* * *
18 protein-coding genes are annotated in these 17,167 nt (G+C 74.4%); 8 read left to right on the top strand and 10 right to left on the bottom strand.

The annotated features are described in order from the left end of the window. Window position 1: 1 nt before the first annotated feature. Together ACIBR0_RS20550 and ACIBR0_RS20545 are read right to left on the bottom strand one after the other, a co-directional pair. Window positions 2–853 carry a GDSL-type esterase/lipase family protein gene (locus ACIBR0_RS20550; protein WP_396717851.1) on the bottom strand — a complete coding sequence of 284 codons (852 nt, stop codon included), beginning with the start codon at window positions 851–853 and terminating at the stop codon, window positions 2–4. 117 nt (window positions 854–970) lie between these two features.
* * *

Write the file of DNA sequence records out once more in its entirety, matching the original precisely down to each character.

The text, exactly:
18 protein-coding genes are annotated in these 17,167 nt (G+C 74.4%); 8 read left to right on the top strand and 10 right to left on the bottom strand.

The annotated features are described in order from the left end of the window. Window position 1: 1 nt before the first annotated feature. Together ACIBR0_RS20550 and ACIBR0_RS20545 are read right to left on the bottom strand one after the other, a co-directional pair. Window positions 2–853 carry a GDSL-type esterase/lipase family protein gene (locus ACIBR0_RS20550; protein WP_396717851.1) on the bottom strand — a complete coding sequence of 284 codons (852 nt, stop codon included), beginning with the start codon at window positions 851–853 and terminating at the stop codon, window positions 2–4. 117 nt (window positions 854–970) lie between these two features.